This afternoon I was at home to Mr Grumpy for a while. What set it off was a couple of comments from someone talking about Church Pensions. That's a difficult topic anyway - we pay our priests almost nothing, and now we are told that we cannot allow them to retire on 2/3 of that because we can't raise the money - but something about the man's attitude touched a nerve. He told us how pleased he was to have decided that Synod should have this particular debate, and how delighted he was that we had debated so intelligently. This is an employee of the Church of England, don't forget. Sesame Street's word for the day is 'patronising'...
But usually, Mr Grumpy only appears as a result of a string of unfortunate events, and in thinking about what has happened so far at Synod, I think I'm starting to disentangle what they are. It started with the farce we had on Friday evening over appointees to Archbishops' Council. Now, the rules say that the Archbishops can co-opt people, but that General Synod has to approve the co-option. Seems a sensible enough check-and-balance approach you might think, and on the surface that's true. But in reality, what it means is that every so often Synod gets presented with a couple of names of people they don't know at all, and are invited to approve them. How can they do so in any meaningful way? Even if it wasn't the intention to use General Synod as a sort of democratic fig-leaf, that is the practical result of such a procedure. You might have guessed by now that I do not find this satisfactory.
It's a funny thing about the way in which politics, or at least the idea of political accountability, has changed over the last few years, and I fear that the same malaise that affects the country in general has also affected the institutions of the Church of England. There has been remarkable - and often unnoticed - centralisation of political power over the last few years. While the rhetoric is all about local decision making and devolvement of power, the reality is tight central control and the appearance of what is known as 'scrutiny' at local level to replace actual exercise of authority. It is beginning to feel to me - and I think to others on Synod too - that there is a difference between the rhetoric associated with Synodical government and the reality. What is rather more depressing is that the proposed constitutional changes look like even more of the same.
In the end, my real problem with all of this is not actually the democratic defecit. I don't necessarily mind if Synod becomes entirely or almost entirely a reactive body rather than a place where change is initiated, or indeed if Synod is not to have a say on various different Church appointments. What I can't stand is what seems to me the hypocricy of presenting reforms as something that they aren't.
I have been thinking about labels, and the way in which they can tend to pigeonhole people. For example, this blog's title tells you quite a lot about where I stand on various issues, so in that sense 'liberal' is a useful label. However, it's not the only one I tend to apply to myself. I also describe myself as Catholic, and in many ways I am a traditionalist too. People see these labels as in some way incompatible, but I disagree - at least in terms of what I understand them to mean.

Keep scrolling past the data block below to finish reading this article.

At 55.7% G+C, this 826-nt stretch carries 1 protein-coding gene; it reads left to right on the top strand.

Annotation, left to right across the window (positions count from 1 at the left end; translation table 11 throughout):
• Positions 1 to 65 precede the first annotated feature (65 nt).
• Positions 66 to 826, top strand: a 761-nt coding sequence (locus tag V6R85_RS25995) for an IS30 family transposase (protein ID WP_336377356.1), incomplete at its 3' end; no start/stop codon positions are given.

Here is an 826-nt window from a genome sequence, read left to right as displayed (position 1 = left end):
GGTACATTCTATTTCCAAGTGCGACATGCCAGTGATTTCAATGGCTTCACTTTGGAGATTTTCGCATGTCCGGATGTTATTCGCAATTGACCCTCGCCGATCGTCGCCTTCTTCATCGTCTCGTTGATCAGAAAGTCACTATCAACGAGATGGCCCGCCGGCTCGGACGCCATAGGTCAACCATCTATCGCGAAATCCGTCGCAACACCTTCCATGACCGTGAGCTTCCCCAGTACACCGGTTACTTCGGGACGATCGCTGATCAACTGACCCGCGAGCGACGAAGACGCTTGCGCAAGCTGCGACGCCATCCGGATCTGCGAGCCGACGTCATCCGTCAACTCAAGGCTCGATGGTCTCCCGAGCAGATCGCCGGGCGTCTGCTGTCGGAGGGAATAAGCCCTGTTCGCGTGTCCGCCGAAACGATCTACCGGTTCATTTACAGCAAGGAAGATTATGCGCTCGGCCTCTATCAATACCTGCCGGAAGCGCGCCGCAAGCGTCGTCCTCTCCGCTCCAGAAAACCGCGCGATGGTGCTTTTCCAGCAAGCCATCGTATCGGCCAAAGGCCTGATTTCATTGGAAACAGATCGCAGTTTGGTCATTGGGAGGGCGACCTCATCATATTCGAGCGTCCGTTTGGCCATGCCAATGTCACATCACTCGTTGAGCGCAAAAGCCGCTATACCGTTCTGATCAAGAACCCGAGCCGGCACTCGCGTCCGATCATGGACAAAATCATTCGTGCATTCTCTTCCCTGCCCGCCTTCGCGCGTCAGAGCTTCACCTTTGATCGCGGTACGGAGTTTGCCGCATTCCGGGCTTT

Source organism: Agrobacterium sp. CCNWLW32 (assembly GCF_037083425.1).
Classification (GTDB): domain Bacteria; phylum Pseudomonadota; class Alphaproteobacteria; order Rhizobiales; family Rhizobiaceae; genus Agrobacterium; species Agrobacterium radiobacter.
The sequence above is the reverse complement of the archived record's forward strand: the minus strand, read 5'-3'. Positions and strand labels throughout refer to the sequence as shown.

At its simplest, Catholic means 'universal'. That's what it means in the Creeds. In terms of church labels, to me, it means that I stand within the Western, Latin, Rome-centered tradition of the Church that stretches back many centuries. It's a shorthand way of saying that my faith and practice is sacramental: that I believe in the historic three-fold ministry; that I have a particular understanding of the relationship between deacons, presbyters, bishops and laity; that my pattern of worship is centered upon the Eucharist.
As to traditional - that's easier. I don't believe in innovation for the sake of it. In particular I am liturgicallytraditionalist - I don't like 'modern' language because it sounds dated as soon as it is off the press, and I have always believed that any attempt to be hip with the kids is bound to end in disaster... What I don't mean by traditional is that I think it's right if the Pope says it is, or that no change is possible or desirable within the body of the Church.
So what about Liberal? How can you be both a Liberal and a Traditionalist? It's an understandable question, but I think it is based on a misunderstanding of the words. The opposite of 'traditional' is 'progressive' or 'modern'. The opposite of 'liberal' is 'restrained' or 'narrow', or perhaps 'particular'. To be Liberal is to be tolerant or open-minded - to admit that one's own position on any issue might not be the only tenable one, or even that somebody else's position might actually be right.
The trouble is, that people get so used to particular labels that they forget what they might actually mean. At best they are convenient shorthand, but at worst they can be seriously misleading. So, this Liberal Catholic Traditionalist is hoping that as the campaign process for next year's Synod elections starts to kick off, voters will look carefully at those election addresses, and not just pick the candidates with what seems to be the right label.